Internet Explorer is still a target

This is not the same browser from the first decade of the millenium

HTML 5 (and related JS) Support

The new elements devs have grown to love



Pointer Events (like a more powerful version of WebKit's touch events)

CSS Support

Media Queries, CSS3 selectors, and other basics

Transforms and transitions (unprefixed)

Animations (unprefixed)

Flexbox (2012 spec in IE 10, final spec in IE 11)

Grid Layout


Multi Column Layout

JS Support

Selectors API (querySelector, etc.)



Comparison with Other Browsers

Hardware accelerated (independently animated) CSS

Without it, animations can feel sluggish

On many platforms, use it too much and the app will also feel sluggish

Common pattern to trigger in Webkit and others is to specify a 3D transform

Hardware accelerated (independently animated) CSS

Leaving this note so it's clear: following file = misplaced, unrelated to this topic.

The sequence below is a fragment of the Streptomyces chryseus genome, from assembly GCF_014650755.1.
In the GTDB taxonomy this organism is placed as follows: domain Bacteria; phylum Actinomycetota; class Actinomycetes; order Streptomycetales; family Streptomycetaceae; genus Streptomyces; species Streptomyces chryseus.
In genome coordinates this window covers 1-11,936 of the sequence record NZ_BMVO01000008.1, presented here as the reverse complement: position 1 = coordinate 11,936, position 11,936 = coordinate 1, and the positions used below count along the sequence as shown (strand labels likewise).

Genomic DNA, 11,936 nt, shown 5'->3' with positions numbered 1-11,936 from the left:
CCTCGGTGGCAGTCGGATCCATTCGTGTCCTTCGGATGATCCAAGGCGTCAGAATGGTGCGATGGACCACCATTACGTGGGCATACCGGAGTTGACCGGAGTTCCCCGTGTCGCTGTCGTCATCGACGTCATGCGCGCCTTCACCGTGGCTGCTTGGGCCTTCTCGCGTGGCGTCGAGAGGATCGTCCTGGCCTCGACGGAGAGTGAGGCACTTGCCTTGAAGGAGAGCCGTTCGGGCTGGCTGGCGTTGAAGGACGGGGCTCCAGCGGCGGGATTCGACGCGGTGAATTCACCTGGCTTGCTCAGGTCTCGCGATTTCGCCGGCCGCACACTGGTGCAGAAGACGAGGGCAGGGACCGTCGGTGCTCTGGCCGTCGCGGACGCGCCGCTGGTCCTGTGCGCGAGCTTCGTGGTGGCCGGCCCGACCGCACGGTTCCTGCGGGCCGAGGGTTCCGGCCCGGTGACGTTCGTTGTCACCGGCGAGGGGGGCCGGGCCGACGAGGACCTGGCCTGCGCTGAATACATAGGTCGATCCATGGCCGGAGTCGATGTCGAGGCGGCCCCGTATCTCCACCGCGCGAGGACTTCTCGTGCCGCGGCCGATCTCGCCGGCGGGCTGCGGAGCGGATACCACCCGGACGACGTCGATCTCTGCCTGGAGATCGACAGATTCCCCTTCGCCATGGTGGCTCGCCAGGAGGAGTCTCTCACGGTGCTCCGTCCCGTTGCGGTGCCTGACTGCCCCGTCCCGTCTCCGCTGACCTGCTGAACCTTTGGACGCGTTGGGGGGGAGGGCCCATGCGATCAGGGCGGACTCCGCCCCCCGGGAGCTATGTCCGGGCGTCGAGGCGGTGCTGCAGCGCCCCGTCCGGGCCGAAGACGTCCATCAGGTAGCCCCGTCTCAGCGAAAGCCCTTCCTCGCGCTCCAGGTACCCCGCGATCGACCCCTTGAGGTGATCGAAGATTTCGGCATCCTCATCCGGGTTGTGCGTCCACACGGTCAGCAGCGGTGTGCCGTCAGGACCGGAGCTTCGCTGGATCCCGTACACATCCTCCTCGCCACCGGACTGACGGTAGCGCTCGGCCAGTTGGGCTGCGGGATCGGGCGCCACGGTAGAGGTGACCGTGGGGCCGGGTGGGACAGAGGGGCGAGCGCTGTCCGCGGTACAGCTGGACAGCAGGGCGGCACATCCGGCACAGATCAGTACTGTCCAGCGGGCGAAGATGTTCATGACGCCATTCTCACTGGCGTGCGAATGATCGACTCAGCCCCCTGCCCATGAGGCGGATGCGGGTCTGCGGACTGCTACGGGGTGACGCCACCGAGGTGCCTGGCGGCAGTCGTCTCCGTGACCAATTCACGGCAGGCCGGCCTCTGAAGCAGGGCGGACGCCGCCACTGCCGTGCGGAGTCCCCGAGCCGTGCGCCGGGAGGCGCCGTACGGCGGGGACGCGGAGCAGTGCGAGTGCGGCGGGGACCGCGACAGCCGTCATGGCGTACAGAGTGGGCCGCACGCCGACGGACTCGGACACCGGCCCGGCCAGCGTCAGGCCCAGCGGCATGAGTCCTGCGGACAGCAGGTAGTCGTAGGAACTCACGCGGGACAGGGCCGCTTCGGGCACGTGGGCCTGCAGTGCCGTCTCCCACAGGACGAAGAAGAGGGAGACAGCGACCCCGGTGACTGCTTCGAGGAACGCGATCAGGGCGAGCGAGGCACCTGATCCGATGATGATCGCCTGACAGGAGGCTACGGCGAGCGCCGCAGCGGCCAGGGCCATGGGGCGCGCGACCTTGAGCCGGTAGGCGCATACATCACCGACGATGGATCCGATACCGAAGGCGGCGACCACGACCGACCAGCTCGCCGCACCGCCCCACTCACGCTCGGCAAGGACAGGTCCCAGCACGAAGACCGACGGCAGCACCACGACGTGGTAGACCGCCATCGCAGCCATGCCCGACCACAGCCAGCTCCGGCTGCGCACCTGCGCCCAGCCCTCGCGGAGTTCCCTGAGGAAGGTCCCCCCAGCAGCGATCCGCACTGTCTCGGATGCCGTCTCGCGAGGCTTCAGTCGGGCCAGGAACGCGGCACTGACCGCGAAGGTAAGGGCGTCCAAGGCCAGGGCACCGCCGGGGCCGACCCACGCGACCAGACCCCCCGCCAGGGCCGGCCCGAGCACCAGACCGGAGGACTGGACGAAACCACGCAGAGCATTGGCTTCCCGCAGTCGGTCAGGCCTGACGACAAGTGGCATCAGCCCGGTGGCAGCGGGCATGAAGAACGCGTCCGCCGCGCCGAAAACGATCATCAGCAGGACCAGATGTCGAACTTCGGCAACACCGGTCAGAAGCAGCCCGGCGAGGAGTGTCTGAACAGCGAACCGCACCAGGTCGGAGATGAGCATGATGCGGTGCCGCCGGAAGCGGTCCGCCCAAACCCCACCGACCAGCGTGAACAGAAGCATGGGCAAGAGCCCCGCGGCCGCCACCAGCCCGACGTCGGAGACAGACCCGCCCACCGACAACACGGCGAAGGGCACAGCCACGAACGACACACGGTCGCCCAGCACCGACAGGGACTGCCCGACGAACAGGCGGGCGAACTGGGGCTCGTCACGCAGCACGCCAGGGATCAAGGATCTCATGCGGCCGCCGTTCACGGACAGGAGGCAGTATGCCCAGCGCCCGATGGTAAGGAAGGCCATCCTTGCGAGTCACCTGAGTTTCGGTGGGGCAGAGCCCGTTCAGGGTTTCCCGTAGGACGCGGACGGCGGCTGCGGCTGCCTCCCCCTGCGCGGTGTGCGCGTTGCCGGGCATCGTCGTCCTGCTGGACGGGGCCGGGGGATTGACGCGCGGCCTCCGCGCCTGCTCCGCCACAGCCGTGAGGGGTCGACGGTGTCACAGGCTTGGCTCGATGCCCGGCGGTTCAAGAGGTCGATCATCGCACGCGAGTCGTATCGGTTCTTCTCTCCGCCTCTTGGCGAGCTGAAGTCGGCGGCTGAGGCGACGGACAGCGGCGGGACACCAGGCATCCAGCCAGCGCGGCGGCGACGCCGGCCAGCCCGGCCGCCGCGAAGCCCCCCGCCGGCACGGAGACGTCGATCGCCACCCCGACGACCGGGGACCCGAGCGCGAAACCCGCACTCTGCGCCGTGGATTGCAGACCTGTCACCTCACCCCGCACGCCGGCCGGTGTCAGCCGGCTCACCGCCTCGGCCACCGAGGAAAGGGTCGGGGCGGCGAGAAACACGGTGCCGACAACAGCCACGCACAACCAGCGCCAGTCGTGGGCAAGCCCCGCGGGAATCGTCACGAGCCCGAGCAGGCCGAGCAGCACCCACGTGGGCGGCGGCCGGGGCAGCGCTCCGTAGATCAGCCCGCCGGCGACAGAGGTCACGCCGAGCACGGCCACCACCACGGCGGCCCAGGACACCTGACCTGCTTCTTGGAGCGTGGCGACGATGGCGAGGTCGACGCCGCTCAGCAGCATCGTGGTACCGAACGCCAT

IE does it for any 2D or 3D transform (or opacity)

If too many animations for the GPU, will revert to main "dependent" UI thread

display: none will stop animations, other ways to hide likely will not

Touch events or Pointer events

Touch events on iOS and adopted on other platforms

Never standardized officially

Pointer events are on the W3C standards path

Instead of focusing only on touch, Pointer events abstract all pointer inputs (touch, mouse, stylus, etc.)

Stabilized Flexbox

In flux for several years, the final syntax is now here

IE 11 uses this final syntax, as do the latest versions of Chrome, Firefox, Opera, and Safari

If building apps, this is safe to use. Otherwise need fallbacks

Viewport Width

(Specific to IE 10+ on Windows and Windows Phone, not apps)

By default mobile platforms largely assume sites are designed for 1024px screens

To tell the browser the site is optimized for other screen widths, a meta tag is used for most platforms

<meta name="viewport" content="width=device-width">

Viewport Width

IE 10+ (Windows Phone and Snap View) use CSS

@-ms-viewport {